JEM Pressurized Module (JPM) Smoke Detector Cleaning: As part of routine maintenance, the crew inspected and cleaned JPM Cabin Smoke Detector b using the Intravehicular Activity (IVA) Connector Cleaning Tool and Compressed Air.

On-Board Training (OBT) Robotics On-Board Trainer (ROBoT): In preparation for HTV-6 capture and berthing, the crew completed another session of training. In addition to self-study the crew practiced a 30 meter approach and 2 Capture Point (CP)-hold runs.

Today's Planned Activities
All activities were completed unless otherwise noted.

EveryWear sleep assessment questionnaire filling
Acoustic Dosimeter Setup Day 3
Regenerative Environmental Control and Life Support System (RGN) WSTA Fill
Story Time from Space Effects on Human Body Demonstration
Story Time From Space Historical Photo
FLUID SHIFTS. Comm Config for the Experiment
Inventory of the Hardware Connected to the Outlets in DC1, MRM1, MRM2, FGB, Systems Power Panels ППС-26 and ППС-31
Internal Thermal Control System (ITCS) Fluid System Servicer (FSS) Coolant Refill of Lab and Columbus - Procedure Review
FLUID SHIFTS. Hardware Prep and Setup for Video Coverage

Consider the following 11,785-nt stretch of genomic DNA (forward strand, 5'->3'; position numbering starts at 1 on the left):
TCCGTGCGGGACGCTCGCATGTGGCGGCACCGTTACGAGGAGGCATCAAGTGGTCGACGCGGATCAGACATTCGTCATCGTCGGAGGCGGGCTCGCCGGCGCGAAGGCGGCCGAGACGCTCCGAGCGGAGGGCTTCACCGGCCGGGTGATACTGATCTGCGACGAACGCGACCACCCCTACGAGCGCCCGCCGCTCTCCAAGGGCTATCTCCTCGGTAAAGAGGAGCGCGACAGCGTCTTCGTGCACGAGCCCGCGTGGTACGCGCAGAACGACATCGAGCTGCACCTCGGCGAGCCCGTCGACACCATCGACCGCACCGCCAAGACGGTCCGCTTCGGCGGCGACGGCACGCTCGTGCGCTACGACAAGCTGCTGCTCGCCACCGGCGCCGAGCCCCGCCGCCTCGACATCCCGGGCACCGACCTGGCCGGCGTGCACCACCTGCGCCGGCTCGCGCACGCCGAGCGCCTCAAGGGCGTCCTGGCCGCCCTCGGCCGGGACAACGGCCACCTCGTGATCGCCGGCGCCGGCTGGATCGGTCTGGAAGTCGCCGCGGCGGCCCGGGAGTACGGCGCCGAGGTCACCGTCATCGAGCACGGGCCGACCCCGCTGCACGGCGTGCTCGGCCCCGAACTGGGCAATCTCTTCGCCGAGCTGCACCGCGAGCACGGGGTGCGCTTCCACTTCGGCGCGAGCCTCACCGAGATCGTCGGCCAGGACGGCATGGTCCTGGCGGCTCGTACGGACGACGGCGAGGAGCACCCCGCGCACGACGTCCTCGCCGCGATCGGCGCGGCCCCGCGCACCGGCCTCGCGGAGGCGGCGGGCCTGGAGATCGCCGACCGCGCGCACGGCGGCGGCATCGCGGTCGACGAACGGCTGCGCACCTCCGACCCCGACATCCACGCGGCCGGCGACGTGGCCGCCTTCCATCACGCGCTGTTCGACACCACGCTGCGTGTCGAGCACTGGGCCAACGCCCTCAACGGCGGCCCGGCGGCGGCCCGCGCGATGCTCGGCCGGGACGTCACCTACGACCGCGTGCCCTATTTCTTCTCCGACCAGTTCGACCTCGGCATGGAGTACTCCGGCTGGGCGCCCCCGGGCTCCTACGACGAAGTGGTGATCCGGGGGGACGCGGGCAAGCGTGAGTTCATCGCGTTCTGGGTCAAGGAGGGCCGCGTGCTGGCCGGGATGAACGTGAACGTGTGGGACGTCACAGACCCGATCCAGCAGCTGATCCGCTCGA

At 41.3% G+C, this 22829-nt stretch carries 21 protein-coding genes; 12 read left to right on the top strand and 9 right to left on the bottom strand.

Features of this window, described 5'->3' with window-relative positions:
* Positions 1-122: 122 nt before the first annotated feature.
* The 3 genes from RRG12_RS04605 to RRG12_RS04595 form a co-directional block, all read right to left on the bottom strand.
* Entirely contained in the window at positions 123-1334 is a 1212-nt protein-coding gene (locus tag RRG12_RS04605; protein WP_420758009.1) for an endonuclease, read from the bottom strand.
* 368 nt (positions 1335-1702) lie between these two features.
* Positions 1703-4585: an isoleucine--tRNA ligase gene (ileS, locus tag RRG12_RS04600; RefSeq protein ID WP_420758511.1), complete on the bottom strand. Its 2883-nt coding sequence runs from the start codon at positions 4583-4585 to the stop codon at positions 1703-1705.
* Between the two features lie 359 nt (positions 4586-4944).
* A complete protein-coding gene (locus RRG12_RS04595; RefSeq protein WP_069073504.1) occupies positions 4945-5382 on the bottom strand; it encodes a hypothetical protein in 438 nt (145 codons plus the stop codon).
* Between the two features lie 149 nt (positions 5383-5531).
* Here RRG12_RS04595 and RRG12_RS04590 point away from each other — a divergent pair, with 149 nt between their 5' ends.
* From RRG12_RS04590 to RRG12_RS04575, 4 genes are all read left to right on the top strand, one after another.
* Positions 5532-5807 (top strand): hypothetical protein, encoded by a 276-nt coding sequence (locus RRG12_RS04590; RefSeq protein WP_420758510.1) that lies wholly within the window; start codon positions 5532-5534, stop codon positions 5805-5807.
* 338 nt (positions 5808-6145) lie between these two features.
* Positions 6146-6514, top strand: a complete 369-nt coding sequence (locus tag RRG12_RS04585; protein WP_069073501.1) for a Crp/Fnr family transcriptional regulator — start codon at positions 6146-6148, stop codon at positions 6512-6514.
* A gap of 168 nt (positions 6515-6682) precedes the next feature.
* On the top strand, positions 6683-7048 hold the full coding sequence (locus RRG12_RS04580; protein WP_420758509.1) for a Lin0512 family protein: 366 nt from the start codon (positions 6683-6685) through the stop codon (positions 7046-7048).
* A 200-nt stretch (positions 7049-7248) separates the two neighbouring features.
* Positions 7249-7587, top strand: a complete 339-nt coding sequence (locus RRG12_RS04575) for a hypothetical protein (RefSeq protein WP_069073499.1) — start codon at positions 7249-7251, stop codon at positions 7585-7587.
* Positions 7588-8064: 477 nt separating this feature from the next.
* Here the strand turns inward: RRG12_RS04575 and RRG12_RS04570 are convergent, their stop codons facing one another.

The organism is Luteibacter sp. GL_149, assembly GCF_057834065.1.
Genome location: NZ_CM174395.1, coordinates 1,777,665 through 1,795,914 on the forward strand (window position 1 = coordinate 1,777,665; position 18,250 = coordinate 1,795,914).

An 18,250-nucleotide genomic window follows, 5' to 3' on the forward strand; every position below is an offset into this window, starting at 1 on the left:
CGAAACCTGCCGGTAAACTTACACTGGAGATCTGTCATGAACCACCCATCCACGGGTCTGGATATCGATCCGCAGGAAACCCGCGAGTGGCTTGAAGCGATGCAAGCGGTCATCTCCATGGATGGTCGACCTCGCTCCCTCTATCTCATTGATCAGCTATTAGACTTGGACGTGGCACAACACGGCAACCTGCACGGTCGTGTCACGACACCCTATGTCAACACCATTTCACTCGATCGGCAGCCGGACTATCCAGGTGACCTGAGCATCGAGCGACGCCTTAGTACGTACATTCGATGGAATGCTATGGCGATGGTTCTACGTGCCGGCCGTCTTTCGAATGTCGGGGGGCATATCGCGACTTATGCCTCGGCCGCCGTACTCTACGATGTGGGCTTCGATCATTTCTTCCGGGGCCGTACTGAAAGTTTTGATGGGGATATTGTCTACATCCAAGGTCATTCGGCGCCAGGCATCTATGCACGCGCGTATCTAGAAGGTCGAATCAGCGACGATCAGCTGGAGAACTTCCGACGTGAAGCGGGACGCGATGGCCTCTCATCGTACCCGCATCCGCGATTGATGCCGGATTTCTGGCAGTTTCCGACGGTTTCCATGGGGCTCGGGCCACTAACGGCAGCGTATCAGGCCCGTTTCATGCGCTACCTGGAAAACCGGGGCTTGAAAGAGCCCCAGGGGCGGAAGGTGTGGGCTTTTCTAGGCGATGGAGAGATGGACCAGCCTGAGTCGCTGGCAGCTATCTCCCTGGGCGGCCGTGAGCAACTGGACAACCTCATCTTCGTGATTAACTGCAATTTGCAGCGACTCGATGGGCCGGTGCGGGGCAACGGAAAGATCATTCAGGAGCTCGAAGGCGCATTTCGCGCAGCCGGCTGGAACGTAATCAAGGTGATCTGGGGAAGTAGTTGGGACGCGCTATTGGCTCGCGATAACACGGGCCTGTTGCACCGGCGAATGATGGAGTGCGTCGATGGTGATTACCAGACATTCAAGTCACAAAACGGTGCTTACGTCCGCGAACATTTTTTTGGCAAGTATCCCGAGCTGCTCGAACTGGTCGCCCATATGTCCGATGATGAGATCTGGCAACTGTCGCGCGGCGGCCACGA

XF305 Camcorder Setup
JEM Airlock Slide Table (ST) Extension to JPM Side
Fluid Shifts OCT Service Module Setup
Structures and Mechanisms (S&M) JEM ORU Xfer I/F (JOTI) and Robo Ext Leak Locator (RELL) Removal From JEM Airlock
Structures and Mechanisms JEM ORU Xfer I/F Robo Ext Leak Locator Assist
FLUID SHIFTS. Connection of OCT Laptop to BRI and RS HRF to ППС-26 (instead of RSE-Med).
Fluid Shifts Tonometry Service Module Setup
Fluid Shifts OCT Service Module Power On
Fluid Shifts CCFP Service Module Configuration
Fluid Shifts DPOAE Service Module Setup
FLUID SHIFTS. Chibis Suit Pressure Control Unit Prep
FLUID SHIFTS. Assistance during Operations with Chibis and Gamma-1.
Fluid Shifts Experiment Service Module Data Collection
Small Fine Arm (SFA) Airlock Attachment Mechanism (SAM) installation To JEM Airlock (AL) Slide Table FLUID SHIFTS. Closeout Ops with Chibis
Fluid Shifts CCFP DPOAE Service Module End
FLUID SHIFTS. КСПЭ Hardware Deactivation and Closing of SCC Apps
Dose Tracker Data Entry Subject
Fluid Shifts Tonometry Service Module Stow
FLUID SHIFTS. Restoration of Nominal Comm Config
Fluid Shifts OCT Service Module Power Off
Personal CO2 Monitor Payload On Board Training
JEM Airlock Capture Mechanism Release